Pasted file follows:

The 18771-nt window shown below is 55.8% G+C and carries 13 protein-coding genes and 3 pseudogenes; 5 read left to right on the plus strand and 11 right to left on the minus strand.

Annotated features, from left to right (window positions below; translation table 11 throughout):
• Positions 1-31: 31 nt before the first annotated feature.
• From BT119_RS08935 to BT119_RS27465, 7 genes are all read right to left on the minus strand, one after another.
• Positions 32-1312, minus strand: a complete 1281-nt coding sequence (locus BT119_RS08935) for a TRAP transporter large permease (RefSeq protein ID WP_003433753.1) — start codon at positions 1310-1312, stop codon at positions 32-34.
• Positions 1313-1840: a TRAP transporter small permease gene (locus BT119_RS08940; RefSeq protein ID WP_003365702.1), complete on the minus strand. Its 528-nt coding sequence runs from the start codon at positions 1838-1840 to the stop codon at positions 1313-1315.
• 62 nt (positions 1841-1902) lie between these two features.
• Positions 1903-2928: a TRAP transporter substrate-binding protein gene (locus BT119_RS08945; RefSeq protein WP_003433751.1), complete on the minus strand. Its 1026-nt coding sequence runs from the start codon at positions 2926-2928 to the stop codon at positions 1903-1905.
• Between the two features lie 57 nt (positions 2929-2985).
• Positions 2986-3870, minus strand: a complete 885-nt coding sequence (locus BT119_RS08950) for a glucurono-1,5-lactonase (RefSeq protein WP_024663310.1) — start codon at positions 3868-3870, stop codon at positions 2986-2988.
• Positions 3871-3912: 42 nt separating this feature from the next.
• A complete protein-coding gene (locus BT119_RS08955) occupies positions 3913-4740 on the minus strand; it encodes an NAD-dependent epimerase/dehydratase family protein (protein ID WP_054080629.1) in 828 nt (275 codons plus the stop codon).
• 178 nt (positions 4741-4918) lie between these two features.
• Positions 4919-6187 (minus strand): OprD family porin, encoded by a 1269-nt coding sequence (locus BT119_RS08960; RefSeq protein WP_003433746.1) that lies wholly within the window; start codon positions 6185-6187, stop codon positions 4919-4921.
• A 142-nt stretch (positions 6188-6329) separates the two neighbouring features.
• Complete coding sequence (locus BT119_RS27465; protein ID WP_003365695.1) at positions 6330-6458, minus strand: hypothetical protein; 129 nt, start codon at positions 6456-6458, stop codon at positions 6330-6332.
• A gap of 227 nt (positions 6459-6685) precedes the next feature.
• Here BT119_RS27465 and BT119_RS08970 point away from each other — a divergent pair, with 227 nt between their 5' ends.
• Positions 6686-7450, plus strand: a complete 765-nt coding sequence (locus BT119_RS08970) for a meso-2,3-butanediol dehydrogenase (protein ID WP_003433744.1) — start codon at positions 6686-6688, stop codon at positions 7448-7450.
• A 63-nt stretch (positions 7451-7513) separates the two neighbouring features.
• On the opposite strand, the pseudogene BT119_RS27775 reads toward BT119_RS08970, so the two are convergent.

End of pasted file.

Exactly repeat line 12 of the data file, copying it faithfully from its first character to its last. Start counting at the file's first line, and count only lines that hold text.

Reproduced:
• A complete protein-coding gene (locus BT119_RS08955) occupies positions 3913-4740 on the minus strand; it encodes an NAD-dependent epimerase/dehydratase family protein (protein ID WP_054080629.1) in 828 nt (275 codons plus the stop codon).